FirstNet: The power behind San Luis Obispo County sheriff’s public safety response

by Ian Parkinson - Sheriff-Coroner, San Luis Obispo County

“FirstNet® has given me peace of mind because it has proven itself to be dependable.”

The San Luis Obispo County Sheriff's Office comprises approximately 450 people, including about 250 sheriff’s deputies. Our agency has various responsibilities, such as patrol, custody division, coroners division, investigative division and more. 

We cover approximately 3,600 square miles divided into seven patrol beats. To give a sense of scale, one of our smallest beats is larger than some California counties. It’s a vast area geographically and our population of around 300,000 spreads across the entire region.

We have around 100 miles of beachfront on one side. As you move further east into the county, you'll find mountain ranges and a thriving agricultural industry, with farming and ranching.

Our region is incredibly diverse, with various landscapes and industries from north to south and east to west, which presents unique challenges, particularly regarding communication and access.

Agency Responsibilities

Unfortunately, our primary responsibility along the coast involves search and recovery efforts. For instance, the Coast Guard or Harbor Patrol are usually the first to respond if a boat sinks. And sometimes the people involved are no longer in sight. In that case, it becomes a recovery effort and we dispatch our dive team.

We also respond to plane accidents in the water, distressed swimmers and other recreational water-related incidents. We’ve even used our dive team on the more remote coastal areas with no beach access other than by helicopter. In such cases, we transport our divers by helicopter and make the recovery entirely by water.

Challenges in Communication

We are in Region 1A, which includes Santa Barbara and Ventura County. As part of this system, we need to be able to communicate with each other effectively. There are so many agencies across the three counties. And only some of those agencies have the other agencies on their radio system. So, during disasters we communicate with neighboring agencies primarily through cellular service.

That’s one of the reasons we are on FirstNet.

We had a prime example of this a couple of years ago when we had an active shooter in the northern end of our county. He had shot at the police department and we responded to assist. Unfortunately, while we were searching for the shooter, he shot one of my deputies in the head.

During the search, we relied heavily on FirstNet to ensure that we kept our connection. Communication was critical as it was our lifeline and the means of preventing another tragedy from happening.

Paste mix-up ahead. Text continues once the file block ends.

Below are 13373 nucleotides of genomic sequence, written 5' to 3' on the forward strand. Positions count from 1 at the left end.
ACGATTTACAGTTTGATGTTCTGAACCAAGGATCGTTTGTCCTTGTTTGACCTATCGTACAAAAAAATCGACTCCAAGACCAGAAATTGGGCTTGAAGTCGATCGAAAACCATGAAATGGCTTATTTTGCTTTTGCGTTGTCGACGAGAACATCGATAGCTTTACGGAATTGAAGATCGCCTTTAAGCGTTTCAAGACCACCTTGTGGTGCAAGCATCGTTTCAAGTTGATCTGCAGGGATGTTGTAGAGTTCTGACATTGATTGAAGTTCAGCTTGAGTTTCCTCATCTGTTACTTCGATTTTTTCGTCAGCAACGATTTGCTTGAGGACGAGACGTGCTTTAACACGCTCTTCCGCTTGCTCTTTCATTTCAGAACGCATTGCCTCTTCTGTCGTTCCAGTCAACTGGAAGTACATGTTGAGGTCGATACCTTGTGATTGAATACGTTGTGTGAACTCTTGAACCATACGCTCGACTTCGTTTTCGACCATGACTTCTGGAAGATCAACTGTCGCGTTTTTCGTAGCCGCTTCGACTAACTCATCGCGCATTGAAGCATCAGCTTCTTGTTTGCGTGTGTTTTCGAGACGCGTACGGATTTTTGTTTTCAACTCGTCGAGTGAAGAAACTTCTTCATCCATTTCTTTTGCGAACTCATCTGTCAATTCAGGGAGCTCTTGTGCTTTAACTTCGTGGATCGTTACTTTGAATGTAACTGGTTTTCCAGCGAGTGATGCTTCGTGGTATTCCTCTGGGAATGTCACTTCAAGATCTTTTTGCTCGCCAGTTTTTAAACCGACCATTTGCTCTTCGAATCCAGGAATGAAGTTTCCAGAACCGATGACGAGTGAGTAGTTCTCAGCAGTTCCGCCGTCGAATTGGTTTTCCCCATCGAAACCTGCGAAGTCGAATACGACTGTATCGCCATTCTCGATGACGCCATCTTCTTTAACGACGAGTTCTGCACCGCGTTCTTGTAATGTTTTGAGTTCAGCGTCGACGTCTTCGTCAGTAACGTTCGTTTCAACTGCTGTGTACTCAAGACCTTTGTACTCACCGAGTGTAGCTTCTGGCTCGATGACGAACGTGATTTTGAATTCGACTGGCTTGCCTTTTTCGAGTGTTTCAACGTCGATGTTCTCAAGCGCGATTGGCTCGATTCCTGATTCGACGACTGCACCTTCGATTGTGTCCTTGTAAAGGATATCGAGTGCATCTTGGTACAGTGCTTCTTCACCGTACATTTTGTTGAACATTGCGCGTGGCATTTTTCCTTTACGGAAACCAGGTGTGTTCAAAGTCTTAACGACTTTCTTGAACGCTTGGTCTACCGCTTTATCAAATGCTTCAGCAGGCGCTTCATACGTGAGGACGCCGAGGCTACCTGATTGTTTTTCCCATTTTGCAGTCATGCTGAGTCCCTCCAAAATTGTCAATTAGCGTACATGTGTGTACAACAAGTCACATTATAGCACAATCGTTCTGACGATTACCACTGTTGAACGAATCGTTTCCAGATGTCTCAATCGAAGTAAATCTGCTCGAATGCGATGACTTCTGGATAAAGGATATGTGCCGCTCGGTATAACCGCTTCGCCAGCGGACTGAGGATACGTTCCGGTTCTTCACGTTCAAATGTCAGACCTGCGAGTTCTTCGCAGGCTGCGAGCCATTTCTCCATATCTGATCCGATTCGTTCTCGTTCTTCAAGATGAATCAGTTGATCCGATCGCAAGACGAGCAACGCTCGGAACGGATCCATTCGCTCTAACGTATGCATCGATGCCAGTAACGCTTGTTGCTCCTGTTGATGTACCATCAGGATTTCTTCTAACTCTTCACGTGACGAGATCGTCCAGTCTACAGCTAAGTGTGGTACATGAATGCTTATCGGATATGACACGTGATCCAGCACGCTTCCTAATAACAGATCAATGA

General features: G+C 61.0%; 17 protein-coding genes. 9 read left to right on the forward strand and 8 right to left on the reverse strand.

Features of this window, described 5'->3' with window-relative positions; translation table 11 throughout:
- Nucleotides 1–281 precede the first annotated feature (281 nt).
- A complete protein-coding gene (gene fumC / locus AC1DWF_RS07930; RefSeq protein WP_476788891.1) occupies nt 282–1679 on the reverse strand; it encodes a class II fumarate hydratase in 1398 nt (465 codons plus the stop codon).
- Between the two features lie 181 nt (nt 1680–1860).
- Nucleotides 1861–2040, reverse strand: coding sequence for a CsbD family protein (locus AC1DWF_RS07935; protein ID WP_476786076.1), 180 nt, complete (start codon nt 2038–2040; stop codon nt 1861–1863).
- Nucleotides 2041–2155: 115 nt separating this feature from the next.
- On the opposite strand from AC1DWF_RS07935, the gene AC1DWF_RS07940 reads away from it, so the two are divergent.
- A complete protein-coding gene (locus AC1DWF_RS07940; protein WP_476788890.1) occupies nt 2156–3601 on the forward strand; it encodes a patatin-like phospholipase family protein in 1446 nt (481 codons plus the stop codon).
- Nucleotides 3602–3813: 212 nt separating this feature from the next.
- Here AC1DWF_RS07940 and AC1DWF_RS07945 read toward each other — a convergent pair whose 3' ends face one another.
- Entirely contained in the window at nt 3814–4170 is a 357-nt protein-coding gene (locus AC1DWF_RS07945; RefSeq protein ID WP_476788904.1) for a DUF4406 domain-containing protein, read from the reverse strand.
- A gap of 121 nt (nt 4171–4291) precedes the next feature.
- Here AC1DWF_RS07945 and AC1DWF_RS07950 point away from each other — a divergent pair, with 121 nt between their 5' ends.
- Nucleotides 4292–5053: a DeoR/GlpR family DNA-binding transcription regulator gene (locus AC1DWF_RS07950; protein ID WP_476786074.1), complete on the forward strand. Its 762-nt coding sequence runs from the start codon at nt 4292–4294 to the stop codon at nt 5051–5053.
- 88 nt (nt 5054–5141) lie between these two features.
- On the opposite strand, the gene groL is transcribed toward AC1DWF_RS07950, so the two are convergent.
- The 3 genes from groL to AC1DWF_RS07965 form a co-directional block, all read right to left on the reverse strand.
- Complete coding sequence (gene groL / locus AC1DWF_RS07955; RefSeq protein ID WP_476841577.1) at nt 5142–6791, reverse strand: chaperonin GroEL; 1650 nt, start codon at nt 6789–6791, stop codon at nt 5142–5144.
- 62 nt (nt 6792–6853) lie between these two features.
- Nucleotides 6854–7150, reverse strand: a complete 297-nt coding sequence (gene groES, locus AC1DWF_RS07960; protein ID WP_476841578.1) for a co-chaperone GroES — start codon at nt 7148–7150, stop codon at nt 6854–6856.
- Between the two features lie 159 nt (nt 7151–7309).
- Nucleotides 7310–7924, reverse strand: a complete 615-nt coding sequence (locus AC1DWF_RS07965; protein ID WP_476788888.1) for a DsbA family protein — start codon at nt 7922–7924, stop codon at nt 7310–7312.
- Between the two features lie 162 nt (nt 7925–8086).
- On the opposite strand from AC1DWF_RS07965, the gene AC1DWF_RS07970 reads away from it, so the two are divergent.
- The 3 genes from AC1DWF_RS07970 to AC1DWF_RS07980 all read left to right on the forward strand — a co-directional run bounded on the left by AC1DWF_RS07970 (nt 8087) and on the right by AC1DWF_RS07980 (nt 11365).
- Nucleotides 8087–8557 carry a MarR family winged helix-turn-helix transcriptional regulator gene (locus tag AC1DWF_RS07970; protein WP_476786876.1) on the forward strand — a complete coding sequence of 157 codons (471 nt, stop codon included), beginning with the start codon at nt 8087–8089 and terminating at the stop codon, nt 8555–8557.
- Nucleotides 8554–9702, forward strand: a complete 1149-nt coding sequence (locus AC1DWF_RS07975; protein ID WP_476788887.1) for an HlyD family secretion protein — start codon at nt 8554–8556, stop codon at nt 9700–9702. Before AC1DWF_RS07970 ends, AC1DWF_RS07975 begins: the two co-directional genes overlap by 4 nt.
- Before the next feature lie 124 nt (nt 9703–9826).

The search for the shooter lasted 36 hours as he hid and continued shooting. He shot another officer in the leg the following day before we eventually caught him. The challenge was that we had a vast area to cover, and we had multiple agencies, including those from the Central Valley, to come and assist us.

Importance of FirstNet

Our primary use of FirstNet is in our cars and MDCs because it provides us with data that we would not usually be able to push to our deputies. Our deputies and investigators carry phones that are on FirstNet, giving them reliable access to information even when they are outside of their cars.

We also use FirstNet for our cameras and some of our camera systems. For example, we have cameras all over the county for protection and reading license plates. Having a reliable signal is important for these cameras to work effectively. FirstNet provides that.

For several years, we had problems with boats from Mexico smuggling drugs or people. Almost all the coastal counties had this problem. A boat would land on a beach in a remote area and they would either unload their drugs or let people off into the country illegally.

Challenges of the Coast

The challenge regarding the coast, especially as you travel up our county's coast, is that communication becomes more difficult due to the mountain range. But we have seen a dramatic change in our ability to get a communication signal with FirstNet.

When we are out on patrol looking for smugglers, we watch for unusual vehicles at that time of night. For example, traveling along the coast at 2 a.m. is unusual for a large box van. So, we are constantly on the lookout for these things.

Having the ability to deploy license plate readers and cameras gives us a tremendous advantage. We don't have to be at that location when that vehicle arrives. Our multiple use of aids – such as cameras and license plate readers – is one of the reasons we have successfully captured so many smugglers.

We were one of the leading counties for drug seizures. Our success led to a drop-off in these types of incidents. And we haven't had one in many years. But  we did catch a lot of people and seized a lot of drugs. The use of technology was instrumental in our success.

Reliability of FirstNet

FirstNet has given me peace of mind because it has proven itself to be dependable. As a leader, I feel a great responsibility for the safety of my community. And  FirstNet helps me fulfill that responsibility.

Ian Parkinson is a veteran law enforcement officer with 39 years of experience, currently serving as Sheriff-Coroner in San Luis Obispo County. He spent 27 years at a police department before being elected for his first term in 2010. He is currently serving his fourth term in office.